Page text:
As I sit in the lobby of the theatre, listening to the traffic outside and the play underway inside, I'm filled with the warmth of contentment. I tune in to the actors going through lines we've spent weeks dissecting, discussing, debating. I hear the audience laugh, gasp, react. I'm aware of the wind pushing through the gaps in the front door, bringing the chill of the rainy winter night outside. If I peer around the corner I can see the saturated glow from the stage spilling under the auditorium door. All these sensory inputs wash over me as I sit outside the space, updating the website, settling the box office accounts and checking on bookings for tomorrow. I love this part of my life; and I love that I share it with a wonderful team of creative souls: my actors, designers and crew for Small and Tired: Kit Brookman's endlessly fascinating meditation on love and family.
All that said, I am now in the fallow period of the process. As much as the audience, I am a receptor of the production. I've done my job: helping direct the show to this destination. For now, I am front of house, box office, greeter; anxiously ensuring everyone who wants to can experience the play before it closes on January 23rd. And because this is the fallow period of my creative process, part of me is working on the next show, the one that has auditions next week, starts rehearsals in March and opens in May. It feels a bit like cheating on my current production, a bit like moving on, but I remind myself, as character tensions boil over in the next room, that the only reason I can think about my next endeavor now, is because I am so fulfilled and contented by the one that's playing out tonight.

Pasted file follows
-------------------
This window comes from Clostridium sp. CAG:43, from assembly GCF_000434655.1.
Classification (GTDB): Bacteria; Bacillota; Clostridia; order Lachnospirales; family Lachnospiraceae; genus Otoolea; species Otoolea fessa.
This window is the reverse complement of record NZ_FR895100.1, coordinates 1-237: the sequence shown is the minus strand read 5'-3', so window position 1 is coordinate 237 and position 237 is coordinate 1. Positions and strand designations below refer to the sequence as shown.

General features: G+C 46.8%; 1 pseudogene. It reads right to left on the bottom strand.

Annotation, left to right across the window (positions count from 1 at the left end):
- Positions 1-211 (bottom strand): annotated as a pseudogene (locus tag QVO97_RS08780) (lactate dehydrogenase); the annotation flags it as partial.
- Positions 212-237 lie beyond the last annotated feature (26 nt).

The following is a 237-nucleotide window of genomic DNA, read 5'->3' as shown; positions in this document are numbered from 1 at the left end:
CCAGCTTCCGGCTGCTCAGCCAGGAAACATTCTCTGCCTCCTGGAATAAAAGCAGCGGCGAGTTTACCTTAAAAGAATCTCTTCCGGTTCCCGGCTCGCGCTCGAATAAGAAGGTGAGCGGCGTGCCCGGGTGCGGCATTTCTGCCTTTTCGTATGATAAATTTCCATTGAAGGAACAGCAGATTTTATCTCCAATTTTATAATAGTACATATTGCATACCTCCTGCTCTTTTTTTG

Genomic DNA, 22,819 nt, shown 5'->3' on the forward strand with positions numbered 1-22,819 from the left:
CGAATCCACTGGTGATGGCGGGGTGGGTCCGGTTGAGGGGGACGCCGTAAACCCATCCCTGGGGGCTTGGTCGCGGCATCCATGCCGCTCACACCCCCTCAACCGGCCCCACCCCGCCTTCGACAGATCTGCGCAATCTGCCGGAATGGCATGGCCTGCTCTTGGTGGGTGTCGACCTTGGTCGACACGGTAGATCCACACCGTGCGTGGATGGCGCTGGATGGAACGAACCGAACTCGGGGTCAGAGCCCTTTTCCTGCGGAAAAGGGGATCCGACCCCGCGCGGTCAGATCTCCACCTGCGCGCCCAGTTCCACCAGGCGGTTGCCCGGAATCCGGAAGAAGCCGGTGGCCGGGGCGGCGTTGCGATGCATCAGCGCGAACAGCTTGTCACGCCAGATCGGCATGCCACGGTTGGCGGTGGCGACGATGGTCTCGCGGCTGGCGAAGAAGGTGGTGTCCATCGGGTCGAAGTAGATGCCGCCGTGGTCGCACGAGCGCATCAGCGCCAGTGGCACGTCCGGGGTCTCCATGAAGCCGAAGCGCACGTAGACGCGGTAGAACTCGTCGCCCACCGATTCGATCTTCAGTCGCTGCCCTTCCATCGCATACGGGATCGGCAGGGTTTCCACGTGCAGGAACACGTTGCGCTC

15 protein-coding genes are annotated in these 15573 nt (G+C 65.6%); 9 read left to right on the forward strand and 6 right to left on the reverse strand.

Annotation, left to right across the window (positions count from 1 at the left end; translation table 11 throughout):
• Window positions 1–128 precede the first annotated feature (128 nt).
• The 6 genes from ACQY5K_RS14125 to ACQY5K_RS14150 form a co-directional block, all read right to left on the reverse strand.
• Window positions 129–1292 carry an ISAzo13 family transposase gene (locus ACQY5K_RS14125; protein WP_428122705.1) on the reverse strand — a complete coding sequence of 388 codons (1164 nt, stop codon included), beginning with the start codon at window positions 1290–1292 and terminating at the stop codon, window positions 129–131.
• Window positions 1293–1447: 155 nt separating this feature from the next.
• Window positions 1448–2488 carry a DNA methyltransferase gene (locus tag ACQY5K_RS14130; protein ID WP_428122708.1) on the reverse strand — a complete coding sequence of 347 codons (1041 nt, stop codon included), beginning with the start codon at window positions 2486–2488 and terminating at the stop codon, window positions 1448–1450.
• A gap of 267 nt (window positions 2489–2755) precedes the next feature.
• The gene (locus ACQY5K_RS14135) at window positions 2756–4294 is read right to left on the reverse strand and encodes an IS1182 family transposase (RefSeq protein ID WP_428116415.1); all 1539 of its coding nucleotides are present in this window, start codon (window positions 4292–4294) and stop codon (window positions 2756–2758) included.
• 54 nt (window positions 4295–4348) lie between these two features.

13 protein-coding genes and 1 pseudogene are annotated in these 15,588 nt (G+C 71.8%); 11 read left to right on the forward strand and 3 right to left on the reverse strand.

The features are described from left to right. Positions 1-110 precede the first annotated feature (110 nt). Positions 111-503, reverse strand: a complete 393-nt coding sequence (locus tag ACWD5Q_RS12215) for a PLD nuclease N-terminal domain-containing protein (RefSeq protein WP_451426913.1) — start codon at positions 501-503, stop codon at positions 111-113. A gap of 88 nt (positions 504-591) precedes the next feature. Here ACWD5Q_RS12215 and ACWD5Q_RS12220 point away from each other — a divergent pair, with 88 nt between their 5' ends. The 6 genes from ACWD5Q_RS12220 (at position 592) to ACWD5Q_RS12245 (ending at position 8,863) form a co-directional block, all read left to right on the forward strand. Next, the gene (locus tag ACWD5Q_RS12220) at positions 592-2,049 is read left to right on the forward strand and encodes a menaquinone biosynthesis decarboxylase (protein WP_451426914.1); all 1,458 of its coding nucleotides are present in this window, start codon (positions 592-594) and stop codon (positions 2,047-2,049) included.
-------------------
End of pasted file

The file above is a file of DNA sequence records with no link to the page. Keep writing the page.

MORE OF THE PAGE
Two years ago, on Thursday March 14th 2013, Common Wealth Endeavors opened its first production. The play was Canadian, written in English by a young playwright, and spoke to the young in age and spirit, and those who could still remember being so. Ours was the US premier of the play and addressed a 21st Century phenomenon that applies as much to Americans as Canadians: the quarter century crisis, both a social and political phenomenon swirling in the zeitgeist. With all these characteristics, THE INNOCENTS, by Daniel Karasik, set the DNA for this new theatre company. I couldn't have hoped for a better launch vehicle and it gives me great pleasure to remember the exhilaration and chaos of our 14 day rehearsal period. Thanks to all who embarked on the first endeavor!
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